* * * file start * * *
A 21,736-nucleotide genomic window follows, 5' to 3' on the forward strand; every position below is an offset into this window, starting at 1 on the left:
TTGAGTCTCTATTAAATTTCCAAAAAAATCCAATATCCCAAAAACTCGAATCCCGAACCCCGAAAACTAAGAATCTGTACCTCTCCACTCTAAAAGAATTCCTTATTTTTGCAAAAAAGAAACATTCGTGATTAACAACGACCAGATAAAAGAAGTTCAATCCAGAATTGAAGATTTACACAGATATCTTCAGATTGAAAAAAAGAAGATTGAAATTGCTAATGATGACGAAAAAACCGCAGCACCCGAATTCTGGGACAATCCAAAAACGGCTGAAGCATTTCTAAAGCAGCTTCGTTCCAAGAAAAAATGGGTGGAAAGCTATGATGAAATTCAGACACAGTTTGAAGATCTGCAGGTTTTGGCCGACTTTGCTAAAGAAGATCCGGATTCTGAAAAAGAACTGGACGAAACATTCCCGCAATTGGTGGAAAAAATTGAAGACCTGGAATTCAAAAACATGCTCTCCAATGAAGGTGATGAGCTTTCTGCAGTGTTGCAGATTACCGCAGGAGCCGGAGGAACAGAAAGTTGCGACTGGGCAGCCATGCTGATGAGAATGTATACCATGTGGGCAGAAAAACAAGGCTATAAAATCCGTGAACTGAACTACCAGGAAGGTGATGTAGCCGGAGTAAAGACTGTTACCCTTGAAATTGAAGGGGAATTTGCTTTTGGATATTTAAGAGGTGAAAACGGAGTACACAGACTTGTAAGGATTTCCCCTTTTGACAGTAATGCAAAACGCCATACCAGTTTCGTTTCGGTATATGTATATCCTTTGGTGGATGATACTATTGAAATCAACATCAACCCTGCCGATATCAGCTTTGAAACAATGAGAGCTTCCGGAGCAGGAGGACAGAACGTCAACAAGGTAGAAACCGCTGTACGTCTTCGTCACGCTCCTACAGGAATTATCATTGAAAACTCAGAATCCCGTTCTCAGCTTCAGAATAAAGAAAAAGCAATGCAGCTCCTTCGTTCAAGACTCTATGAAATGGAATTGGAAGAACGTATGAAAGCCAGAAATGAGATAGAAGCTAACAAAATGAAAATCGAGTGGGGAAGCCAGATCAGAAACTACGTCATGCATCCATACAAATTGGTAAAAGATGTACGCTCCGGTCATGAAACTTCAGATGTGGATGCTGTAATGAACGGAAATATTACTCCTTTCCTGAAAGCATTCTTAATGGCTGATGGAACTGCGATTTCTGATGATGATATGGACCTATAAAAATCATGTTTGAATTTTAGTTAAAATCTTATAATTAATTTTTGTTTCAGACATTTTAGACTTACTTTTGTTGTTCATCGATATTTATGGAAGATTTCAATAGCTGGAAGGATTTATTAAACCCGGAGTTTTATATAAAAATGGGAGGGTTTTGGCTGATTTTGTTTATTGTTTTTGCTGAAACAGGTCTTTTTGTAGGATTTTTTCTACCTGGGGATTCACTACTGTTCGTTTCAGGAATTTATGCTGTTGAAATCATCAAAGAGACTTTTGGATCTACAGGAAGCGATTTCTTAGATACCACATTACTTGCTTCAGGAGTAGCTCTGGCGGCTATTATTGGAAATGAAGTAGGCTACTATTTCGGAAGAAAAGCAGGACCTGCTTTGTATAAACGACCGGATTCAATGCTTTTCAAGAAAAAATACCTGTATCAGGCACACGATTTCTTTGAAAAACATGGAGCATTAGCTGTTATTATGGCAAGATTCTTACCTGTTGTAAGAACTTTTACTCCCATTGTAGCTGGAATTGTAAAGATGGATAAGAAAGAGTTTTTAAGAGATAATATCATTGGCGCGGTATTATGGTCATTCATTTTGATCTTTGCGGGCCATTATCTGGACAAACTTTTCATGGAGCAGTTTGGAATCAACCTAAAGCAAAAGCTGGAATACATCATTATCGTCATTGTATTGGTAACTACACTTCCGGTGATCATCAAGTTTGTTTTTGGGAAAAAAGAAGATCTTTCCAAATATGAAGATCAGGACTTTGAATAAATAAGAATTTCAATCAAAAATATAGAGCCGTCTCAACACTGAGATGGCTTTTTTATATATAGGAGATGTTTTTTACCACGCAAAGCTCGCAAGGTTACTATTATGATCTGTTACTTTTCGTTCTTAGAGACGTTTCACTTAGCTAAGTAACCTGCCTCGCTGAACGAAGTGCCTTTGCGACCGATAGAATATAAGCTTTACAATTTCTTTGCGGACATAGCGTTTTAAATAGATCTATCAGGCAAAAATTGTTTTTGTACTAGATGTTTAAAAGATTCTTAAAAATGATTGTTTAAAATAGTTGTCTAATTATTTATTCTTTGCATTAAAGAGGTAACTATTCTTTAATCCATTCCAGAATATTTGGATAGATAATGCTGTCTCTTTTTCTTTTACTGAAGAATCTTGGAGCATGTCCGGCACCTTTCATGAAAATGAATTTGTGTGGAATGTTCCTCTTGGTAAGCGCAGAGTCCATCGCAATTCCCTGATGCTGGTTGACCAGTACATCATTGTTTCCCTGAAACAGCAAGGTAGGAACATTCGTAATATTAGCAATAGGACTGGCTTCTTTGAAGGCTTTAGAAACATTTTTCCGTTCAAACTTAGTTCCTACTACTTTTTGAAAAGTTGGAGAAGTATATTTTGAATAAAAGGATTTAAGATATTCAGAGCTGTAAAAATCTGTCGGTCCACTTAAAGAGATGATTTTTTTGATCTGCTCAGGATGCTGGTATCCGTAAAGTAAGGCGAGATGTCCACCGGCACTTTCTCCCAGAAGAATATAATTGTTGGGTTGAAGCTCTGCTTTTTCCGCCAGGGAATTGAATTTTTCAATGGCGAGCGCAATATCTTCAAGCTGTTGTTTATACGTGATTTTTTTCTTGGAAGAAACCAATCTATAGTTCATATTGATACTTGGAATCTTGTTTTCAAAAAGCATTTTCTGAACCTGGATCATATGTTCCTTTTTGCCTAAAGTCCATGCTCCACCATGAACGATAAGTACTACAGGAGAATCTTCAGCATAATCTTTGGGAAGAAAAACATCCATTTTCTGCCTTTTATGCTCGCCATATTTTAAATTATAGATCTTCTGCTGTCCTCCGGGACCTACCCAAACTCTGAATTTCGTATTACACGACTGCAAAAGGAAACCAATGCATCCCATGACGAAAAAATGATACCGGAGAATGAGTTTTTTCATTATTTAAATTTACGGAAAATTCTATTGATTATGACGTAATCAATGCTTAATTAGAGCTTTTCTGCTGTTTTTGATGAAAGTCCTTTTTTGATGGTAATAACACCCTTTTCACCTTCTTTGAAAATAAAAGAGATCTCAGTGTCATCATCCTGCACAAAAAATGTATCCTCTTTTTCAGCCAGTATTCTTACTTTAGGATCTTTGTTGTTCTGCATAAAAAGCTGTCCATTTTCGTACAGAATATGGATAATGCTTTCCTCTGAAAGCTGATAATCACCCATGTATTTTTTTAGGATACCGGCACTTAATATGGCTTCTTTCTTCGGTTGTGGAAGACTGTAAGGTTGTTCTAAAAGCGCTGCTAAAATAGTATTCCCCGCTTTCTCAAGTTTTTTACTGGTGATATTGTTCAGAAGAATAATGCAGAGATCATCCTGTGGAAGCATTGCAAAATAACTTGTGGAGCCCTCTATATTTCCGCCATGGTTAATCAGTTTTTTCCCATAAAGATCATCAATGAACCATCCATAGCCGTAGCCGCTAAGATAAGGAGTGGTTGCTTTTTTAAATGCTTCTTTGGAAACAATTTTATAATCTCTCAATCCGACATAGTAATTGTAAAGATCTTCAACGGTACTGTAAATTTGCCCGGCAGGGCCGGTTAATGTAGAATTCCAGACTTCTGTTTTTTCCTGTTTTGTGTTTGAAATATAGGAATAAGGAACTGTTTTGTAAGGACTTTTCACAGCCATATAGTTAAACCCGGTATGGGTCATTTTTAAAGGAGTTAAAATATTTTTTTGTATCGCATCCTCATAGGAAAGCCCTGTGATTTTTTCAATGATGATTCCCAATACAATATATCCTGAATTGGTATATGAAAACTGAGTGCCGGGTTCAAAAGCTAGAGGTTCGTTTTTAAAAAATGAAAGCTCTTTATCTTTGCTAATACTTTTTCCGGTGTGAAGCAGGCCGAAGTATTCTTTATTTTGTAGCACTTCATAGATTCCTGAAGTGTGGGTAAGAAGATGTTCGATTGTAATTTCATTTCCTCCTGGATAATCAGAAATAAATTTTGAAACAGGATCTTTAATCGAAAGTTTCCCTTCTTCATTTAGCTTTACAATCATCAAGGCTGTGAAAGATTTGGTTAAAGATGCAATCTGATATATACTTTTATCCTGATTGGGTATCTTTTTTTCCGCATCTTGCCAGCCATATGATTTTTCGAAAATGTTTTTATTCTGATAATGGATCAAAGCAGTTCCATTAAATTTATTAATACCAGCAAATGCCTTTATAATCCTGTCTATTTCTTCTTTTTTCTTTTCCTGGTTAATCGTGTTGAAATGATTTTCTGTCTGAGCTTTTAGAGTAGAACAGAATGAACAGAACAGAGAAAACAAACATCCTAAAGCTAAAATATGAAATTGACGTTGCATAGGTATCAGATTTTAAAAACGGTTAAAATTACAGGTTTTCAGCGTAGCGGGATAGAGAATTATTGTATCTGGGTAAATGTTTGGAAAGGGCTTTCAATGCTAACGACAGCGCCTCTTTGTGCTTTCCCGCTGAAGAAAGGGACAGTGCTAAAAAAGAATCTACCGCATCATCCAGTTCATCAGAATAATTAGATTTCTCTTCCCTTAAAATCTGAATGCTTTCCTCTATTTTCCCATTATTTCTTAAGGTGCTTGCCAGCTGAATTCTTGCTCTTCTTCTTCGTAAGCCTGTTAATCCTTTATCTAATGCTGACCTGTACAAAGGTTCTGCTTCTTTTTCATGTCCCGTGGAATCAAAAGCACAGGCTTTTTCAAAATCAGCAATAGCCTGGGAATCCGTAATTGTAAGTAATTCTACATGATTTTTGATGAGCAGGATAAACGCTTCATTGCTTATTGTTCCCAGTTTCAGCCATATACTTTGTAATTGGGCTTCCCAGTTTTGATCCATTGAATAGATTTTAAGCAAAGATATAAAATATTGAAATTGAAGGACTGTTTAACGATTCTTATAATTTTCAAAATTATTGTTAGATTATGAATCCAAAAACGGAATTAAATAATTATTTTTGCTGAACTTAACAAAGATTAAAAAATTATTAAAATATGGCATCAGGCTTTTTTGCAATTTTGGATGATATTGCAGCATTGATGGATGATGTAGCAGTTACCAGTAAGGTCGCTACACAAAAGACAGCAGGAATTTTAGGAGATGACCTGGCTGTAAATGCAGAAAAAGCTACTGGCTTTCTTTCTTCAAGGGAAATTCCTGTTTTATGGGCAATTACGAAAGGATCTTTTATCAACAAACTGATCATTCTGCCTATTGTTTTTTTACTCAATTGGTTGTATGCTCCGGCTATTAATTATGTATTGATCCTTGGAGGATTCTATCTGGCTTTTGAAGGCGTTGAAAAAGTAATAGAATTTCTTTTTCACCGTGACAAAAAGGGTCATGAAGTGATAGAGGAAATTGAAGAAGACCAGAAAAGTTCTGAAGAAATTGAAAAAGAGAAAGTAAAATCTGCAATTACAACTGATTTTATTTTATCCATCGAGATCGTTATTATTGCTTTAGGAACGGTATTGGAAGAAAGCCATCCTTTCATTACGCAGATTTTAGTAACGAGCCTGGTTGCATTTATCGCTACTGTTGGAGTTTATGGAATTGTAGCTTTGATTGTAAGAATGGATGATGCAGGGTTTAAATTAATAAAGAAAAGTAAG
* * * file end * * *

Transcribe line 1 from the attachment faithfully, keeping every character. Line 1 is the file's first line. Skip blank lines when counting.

A 21,736-nucleotide genomic window follows, 5' to 3' on the forward strand; every position below is an offset into this window, starting at 1 on the left: